January 23, 2013 / 11:24 AM / 6 years ago

Singapore resto Iggy's loses longtime Asian dining crown

TOKYO (Reuters) - Singapore restaurant Iggy’s fell from first place as the top dining spot in Asia after holding the crown for two straight years, while a Japanese restaurant in the city state soared to second place in a regional dining guide.

Celebrity chef Joel Robuchon saw his Macau restaurant Robuchon au Dome, previously known as Robuchon a Galera, top the list of Asia’s 20 best restaurants in The Miele Guide 2013, the guide’s fifth edition, while L’Atelier de Joel Robuchon in Hong Kong took third place.

Iggy’s came in at fourth in the guide, which went on sale on Wednesday, its first time in less than either first or second place since the guide began in 2008.

Typical of the region’s diverse cuisine is Waku Ghin, a new Japanese restaurant in Singapore run by Australian chef Tetsuya Wakuda, that surged into second place in its debut on the list, said Koh Yuen Lin, the guide’s Editor-at-Large.

“Asia has historically been a melting pot of different cultures and people, especially with our colonial history, and thus it is not surprising that up until today we still continue to embrace many culinary influences,” said Koh.

“It has shown that with sufficient dedication and talent, chefs can reach the top in any type of cuisine they set their minds to - after all, food is one of the few things that can transcend our differences.”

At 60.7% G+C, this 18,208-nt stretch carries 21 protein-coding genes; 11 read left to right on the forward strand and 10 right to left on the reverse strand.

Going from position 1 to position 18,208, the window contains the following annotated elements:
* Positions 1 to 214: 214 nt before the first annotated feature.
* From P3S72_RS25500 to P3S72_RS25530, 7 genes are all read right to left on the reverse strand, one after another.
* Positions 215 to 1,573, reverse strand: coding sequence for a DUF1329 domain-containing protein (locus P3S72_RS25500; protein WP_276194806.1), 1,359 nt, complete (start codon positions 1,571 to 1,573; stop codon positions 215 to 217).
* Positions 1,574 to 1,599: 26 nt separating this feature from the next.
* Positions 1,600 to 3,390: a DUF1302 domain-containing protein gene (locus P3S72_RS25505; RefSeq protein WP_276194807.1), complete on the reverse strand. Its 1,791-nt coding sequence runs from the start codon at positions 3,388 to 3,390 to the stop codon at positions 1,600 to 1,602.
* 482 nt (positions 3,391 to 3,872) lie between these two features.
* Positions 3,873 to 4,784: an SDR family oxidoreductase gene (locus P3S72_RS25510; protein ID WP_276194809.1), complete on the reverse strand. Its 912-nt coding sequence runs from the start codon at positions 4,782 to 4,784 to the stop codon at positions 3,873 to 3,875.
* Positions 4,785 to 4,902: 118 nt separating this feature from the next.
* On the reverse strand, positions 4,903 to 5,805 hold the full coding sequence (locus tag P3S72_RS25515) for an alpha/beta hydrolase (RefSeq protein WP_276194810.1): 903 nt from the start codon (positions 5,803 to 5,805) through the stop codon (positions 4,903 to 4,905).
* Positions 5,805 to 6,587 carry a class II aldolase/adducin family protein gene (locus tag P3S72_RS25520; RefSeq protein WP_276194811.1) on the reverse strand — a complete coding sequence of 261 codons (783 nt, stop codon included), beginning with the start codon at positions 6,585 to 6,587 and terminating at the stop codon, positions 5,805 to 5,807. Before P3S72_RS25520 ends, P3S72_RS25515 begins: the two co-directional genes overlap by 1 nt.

China had the most restaurants in the top 20 with seven, five of them in Hong Kong, followed by Singapore with five and Bali, Indonesia, with three.

Regional dining over the past year has been marked by increasing appreciation of chefs who incorporate local ingredients and culinary cultures into their cuisine, a reflection of the locavore movement around the globe, Koh said.

“For example, in Singapore there is a hot Latin-American food trend, in Jakarta the tapas trend is just coming up,” she added. “In Shanghai, they are showcasing extremely high-quality made in China produce, such as farmed caviar and hams.”

A wobble in Chinese luxury demand last year, far from damaging the scene, has meant that the quality of restaurants, particularly in Hong Kong, may have actually improved.

“It is indeed true that people have tightened their belts and spent less on dining out - this means that restaurants have to be better than they used to be in previous times to even survive,” she said.

The Miele Guide, published by the Singapore-based Ate Group, was created in 2008 to better recognize Asia’s best chefs and restaurants, and is selected after several rounds of public voting and judging by experts.

The guide covers restaurants in Brunei, Cambodia, China, India, Indonesia, Japan, Korea, Laos, Malaysia, Myanmar, Nepal, Philippines, Singapore, Sri Lanka, Taiwan, Thailand and Vietnam.

Following is a list of Asia’s top 10 restaurants, according to The Miele Guide:

Robuchon au Dome, Macau, China

Waku Ghin, Singapore

L’Atelier de Joel Robuchon, Hong Kong, China

Iggy’s, Singapore

Mozaic, Bali, Indonesia

Pierre Gagnaire a Seoul, Korea

Caprice, Hong Kong, China

Amber, Hong Kong, China

8 1/2 Otto e Mezzo Bombana, Hong Kong, China

Les Amis, Singapore

Reporting from Tokyo by Elaine Lies; editing by Paul Casciato

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